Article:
I, like most of the people I know, have been very attentive to the upcoming presidential election. In what has been the longest campaign of its kind in history, so much distortion, half-truths and outright lies have been told (by people on both sides) that I find myself succumbing to politics fatigue. Less than 3 weeks left and I wonder how much more political palaver I can take.
The only thing worse than the political campaigns are the apocalyptic warnings that are being sounded from the right and the left. Somehow, it seems to be more fitting coming from the latter than the former–not because I agree with the left. Hardly. But because so many on the right are quick to invoke God, the Bible and Jesus in getting out the vote.
Lest I be dismissed as a pietist or a liberal, let me simply restate my views on these issues.
I recognize the church has a prophetic role to play in relation to political powers. “Speaking truth to power” may have been sloganized by liberals but it is an apt description of the church’s responsibility to civil authorities. This is a part of the church’s calling as the pillar and ground of the truth.
As “citizen-kings” I believe Christian Americans have a responsibility to try to direct public policy and laws toward justice and mercy. I have written on that before. But I do not think that any church should allow itself to be co-opted by any political impulse that results in the confusing of its message of Jesus Christ crucified. Yet, such confusion emanates from well-meaning but misguided political activism by churches done in the name of Jesus.
My wife and I sat next to a young man from Hawaii on an airplane a few years ago. The conversation we had with him illustrated the mixed messages that too often are being sent by conservative Christian churches. He was raised by his parents to be atheistic, but he was very open to discussing what the Bible says about Christ. When he finally pegged us as “conservative Christians,” I asked him what he knew about Christianity. He responded by saying that all he know about “conservative Christians” is that “they want to force their political agendas on everybody else.”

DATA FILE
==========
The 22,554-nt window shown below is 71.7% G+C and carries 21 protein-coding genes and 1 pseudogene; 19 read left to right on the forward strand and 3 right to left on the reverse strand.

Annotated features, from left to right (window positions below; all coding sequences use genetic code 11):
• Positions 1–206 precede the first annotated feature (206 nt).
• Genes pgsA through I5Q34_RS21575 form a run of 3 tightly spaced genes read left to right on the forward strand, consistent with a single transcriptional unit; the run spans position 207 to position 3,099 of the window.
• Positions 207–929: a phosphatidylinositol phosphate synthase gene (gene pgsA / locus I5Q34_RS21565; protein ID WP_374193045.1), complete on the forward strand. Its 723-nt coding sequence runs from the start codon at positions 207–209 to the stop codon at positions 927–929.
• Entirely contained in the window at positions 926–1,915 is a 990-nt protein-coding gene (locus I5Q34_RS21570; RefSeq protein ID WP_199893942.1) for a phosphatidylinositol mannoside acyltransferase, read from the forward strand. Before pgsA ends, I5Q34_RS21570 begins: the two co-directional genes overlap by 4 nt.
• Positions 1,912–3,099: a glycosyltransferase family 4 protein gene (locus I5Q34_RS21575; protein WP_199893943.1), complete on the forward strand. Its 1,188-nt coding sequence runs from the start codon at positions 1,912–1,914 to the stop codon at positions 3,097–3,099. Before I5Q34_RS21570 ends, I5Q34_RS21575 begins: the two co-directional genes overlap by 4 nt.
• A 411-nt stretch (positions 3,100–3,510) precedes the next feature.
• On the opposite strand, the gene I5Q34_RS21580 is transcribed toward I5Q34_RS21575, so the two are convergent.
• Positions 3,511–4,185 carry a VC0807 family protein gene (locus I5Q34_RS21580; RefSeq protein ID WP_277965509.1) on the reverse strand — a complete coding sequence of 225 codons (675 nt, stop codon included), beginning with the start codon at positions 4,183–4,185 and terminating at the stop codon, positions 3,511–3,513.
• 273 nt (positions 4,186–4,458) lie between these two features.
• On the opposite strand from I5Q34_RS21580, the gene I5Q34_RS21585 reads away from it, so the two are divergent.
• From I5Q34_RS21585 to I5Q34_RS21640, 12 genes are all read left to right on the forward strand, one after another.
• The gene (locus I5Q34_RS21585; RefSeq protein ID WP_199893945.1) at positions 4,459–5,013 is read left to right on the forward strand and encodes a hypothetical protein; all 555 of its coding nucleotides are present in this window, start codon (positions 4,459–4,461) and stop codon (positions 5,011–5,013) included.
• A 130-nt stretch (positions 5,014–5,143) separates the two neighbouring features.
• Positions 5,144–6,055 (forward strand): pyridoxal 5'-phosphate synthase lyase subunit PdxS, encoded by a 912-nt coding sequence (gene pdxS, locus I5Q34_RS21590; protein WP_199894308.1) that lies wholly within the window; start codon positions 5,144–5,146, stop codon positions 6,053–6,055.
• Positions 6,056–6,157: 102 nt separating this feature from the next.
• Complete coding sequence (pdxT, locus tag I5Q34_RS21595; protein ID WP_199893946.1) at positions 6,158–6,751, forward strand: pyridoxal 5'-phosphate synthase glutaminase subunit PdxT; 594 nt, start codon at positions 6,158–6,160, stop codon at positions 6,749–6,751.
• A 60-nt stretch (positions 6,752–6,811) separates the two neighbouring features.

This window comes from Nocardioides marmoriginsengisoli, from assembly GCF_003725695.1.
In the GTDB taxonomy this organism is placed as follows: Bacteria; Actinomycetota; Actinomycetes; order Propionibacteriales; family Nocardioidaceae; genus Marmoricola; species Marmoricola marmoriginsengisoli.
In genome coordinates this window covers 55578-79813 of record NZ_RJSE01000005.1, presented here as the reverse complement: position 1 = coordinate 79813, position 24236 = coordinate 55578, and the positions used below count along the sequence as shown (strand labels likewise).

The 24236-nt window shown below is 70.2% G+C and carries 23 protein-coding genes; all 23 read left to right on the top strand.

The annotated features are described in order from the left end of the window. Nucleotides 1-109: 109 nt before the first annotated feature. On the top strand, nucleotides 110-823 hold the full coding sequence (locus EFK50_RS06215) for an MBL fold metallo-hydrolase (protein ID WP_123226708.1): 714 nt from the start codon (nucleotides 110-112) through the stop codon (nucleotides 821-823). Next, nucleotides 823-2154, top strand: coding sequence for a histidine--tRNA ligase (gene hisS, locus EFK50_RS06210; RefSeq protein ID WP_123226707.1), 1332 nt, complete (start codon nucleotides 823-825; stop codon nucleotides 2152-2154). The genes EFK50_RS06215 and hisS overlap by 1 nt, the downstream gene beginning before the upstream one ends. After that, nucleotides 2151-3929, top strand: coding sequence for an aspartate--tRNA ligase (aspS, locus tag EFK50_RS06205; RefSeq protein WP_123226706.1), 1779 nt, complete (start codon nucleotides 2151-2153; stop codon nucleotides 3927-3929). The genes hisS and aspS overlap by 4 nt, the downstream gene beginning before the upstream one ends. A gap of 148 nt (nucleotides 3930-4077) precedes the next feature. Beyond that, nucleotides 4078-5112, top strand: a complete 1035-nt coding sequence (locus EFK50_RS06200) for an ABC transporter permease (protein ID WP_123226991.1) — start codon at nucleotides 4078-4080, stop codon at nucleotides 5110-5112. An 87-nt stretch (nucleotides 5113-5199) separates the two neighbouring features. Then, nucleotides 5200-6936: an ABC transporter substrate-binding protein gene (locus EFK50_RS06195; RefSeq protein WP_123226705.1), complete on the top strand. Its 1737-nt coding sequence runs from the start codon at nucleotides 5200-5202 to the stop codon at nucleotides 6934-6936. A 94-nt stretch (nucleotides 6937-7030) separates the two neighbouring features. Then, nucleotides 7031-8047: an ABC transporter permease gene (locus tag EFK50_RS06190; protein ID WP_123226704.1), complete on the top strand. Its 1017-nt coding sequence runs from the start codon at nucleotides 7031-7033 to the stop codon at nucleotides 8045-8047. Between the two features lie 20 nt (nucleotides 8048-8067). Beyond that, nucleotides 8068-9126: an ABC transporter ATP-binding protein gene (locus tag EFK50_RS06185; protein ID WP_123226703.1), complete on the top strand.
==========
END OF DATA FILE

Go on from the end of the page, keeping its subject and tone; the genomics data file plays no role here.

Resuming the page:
Caricature? Of course. But his perception is far from unique. It is too common, and much of the presidential political activism that churches are promoting feeds those mistaken ideas. That is why I think it is vitally important to distinguish between what a church does and says and what individual Christians say and do in the political arena. I largely agree with Martyn Lloyd-Jones on this point when he said, the rise of evangelical interest in politics is “sheer folly” because “you can’t reform the world.”
The church is the only institution that has been commissioned with the task of preaching the Gospel. God forbid that we should trade that mandate for any level of political influence held out by either Democrats or Republicans.
As the campaign winds down (and no doubt, heats up even more), I will work to remember Psalm 146:3, which says,
Do not put your trust in princes, nor in a son of man, in whom there is no help.
Whether McCain or Obama wins the election, the kingdom of Jesus Christ will continue on. If your man wins, he will not be able to do what we desperately must have done. If your man loses, his defeat will not be even a speed bump in slowing the advance of the eternal cause and purposes of Jesus Christ.
Remembering that will help get us through not only the next 3 weeks, or 4 years, or 8 years, but also the rest of human history.